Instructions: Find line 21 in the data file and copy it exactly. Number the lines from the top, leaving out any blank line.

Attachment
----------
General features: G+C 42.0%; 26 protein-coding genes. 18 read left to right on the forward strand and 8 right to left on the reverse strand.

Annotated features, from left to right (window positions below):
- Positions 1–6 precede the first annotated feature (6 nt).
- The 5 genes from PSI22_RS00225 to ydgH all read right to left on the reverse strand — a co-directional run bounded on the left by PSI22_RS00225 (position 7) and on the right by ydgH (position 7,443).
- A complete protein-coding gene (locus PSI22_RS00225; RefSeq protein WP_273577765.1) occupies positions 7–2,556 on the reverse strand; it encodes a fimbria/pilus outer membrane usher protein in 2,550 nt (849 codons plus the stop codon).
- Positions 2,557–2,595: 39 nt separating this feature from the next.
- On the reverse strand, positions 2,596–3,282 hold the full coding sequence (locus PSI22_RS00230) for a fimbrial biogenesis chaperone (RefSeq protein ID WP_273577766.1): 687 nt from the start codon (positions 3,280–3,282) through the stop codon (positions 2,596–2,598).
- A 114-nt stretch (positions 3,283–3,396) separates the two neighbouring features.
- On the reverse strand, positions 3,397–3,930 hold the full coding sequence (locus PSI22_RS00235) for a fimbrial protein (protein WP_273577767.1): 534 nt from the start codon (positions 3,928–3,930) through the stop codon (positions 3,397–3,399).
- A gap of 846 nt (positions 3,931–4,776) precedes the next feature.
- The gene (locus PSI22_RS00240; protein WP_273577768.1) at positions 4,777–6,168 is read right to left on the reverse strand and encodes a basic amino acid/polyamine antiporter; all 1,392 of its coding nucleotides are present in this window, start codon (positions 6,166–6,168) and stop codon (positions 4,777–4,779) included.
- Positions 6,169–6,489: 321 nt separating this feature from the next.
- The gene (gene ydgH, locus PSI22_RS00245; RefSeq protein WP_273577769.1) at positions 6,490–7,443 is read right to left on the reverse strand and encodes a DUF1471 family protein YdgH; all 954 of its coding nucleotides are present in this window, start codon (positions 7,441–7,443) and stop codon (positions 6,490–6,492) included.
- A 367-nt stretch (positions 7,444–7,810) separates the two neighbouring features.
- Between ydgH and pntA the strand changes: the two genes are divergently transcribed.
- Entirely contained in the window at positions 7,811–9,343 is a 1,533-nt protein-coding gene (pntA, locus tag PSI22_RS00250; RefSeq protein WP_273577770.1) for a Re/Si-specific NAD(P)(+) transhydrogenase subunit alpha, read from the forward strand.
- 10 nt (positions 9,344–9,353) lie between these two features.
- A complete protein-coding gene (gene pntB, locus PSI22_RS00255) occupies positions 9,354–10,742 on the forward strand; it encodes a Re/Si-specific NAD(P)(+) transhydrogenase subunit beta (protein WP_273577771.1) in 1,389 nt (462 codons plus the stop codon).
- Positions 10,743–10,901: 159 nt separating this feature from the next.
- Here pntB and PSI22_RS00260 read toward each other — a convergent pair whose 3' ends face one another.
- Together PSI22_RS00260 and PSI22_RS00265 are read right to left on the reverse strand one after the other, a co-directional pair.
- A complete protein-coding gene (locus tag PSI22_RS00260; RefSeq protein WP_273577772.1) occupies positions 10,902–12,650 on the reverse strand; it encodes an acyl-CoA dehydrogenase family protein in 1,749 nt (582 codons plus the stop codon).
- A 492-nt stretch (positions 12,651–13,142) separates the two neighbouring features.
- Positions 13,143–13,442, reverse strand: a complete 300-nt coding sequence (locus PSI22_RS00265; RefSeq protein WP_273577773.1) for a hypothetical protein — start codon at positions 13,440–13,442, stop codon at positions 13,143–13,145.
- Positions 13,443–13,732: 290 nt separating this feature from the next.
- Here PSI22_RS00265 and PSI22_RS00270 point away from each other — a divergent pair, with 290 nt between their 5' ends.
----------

- Together PSI22_RS00260 and PSI22_RS00265 are read right to left on the reverse strand one after the other, a co-directional pair.